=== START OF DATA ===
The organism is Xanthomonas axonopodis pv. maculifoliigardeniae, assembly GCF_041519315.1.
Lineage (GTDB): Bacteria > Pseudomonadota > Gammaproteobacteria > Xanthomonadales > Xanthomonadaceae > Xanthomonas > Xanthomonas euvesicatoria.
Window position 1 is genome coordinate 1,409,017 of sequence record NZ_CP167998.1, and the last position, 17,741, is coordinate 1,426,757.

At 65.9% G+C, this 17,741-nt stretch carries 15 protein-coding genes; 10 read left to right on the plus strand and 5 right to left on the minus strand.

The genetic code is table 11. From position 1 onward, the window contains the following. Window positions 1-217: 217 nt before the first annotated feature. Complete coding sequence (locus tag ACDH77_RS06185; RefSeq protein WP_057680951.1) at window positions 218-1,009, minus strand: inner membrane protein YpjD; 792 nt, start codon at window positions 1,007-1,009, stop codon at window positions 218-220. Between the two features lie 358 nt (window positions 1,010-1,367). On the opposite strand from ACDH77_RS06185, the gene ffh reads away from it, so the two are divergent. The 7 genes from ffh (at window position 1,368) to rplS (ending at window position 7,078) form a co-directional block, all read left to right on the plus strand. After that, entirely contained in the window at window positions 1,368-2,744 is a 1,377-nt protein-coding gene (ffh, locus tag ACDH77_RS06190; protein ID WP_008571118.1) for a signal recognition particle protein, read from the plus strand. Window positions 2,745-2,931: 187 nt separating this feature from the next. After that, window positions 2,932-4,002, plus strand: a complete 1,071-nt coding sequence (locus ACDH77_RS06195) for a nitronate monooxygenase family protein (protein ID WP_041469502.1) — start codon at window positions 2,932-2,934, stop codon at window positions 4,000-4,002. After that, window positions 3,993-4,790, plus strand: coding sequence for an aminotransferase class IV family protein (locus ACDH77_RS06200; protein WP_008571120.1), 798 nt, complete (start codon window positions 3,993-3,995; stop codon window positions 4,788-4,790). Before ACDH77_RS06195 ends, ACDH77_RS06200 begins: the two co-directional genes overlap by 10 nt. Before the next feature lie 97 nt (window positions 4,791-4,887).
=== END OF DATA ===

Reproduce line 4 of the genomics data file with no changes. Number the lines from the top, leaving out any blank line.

At 65.9% G+C, this 17,741-nt stretch carries 15 protein-coding genes; 10 read left to right on the plus strand and 5 right to left on the minus strand.